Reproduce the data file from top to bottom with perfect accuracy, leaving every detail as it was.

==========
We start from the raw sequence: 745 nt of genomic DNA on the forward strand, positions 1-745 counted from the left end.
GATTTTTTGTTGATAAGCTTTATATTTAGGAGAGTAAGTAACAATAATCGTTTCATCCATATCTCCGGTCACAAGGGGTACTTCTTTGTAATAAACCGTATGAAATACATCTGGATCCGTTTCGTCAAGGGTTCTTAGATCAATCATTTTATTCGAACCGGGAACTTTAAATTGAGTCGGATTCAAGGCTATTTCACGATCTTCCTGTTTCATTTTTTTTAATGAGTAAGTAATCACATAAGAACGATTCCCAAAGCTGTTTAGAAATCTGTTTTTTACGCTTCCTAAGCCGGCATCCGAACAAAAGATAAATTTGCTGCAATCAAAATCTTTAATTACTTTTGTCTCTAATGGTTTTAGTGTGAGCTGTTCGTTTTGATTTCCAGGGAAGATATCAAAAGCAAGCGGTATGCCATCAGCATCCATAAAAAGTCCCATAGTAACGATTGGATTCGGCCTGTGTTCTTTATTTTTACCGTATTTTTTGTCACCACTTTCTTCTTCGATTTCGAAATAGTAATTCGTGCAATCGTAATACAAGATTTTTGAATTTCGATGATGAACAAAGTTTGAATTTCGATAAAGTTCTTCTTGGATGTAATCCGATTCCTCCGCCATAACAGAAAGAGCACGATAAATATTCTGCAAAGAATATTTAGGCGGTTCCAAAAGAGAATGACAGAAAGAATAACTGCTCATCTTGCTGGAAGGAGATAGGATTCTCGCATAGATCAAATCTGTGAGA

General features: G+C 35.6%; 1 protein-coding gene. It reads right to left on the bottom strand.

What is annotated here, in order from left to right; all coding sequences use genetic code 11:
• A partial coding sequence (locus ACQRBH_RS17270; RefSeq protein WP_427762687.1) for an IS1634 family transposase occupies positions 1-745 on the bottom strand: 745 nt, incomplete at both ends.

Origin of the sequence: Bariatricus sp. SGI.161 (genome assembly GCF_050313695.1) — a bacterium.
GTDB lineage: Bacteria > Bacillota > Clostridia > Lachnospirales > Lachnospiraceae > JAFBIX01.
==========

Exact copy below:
We start from the raw sequence: 745 nt of genomic DNA on the forward strand, positions 1-745 counted from the left end.
GATTTTTTGTTGATAAGCTTTATATTTAGGAGAGTAAGTAACAATAATCGTTTCATCCATATCTCCGGTCACAAGGGGTACTTCTTTGTAATAAACCGTATGAAATACATCTGGATCCGTTTCGTCAAGGGTTCTTAGATCAATCATTTTATTCGAACCGGGAACTTTAAATTGAGTCGGATTCAAGGCTATTTCACGATCTTCCTGTTTCATTTTTTTTAATGAGTAAGTAATCACATAAGAACGATTCCCAAAGCTGTTTAGAAATCTGTTTTTTACGCTTCCTAAGCCGGCATCCGAACAAAAGATAAATTTGCTGCAATCAAAATCTTTAATTACTTTTGTCTCTAATGGTTTTAGTGTGAGCTGTTCGTTTTGATTTCCAGGGAAGATATCAAAAGCAAGCGGTATGCCATCAGCATCCATAAAAAGTCCCATAGTAACGATTGGATTCGGCCTGTGTTCTTTATTTTTACCGTATTTTTTGTCACCACTTTCTTCTTCGATTTCGAAATAGTAATTCGTGCAATCGTAATACAAGATTTTTGAATTTCGATGATGAACAAAGTTTGAATTTCGATAAAGTTCTTCTTGGATGTAATCCGATTCCTCCGCCATAACAGAAAGAGCACGATAAATATTCTGCAAAGAATATTTAGGCGGTTCCAAAAGAGAATGACAGAAAGAATAACTGCTCATCTTGCTGGAAGGAGATAGGATTCTCGCATAGATCAAATCTGTGAGA

General features: G+C 35.6%; 1 protein-coding gene. It reads right to left on the bottom strand.

What is annotated here, in order from left to right; all coding sequences use genetic code 11:
• A partial coding sequence (locus ACQRBH_RS17270; RefSeq protein WP_427762687.1) for an IS1634 family transposase occupies positions 1-745 on the bottom strand: 745 nt, incomplete at both ends.

Origin of the sequence: Bariatricus sp. SGI.161 (genome assembly GCF_050313695.1) — a bacterium.
GTDB lineage: Bacteria > Bacillota > Clostridia > Lachnospirales > Lachnospiraceae > JAFBIX01.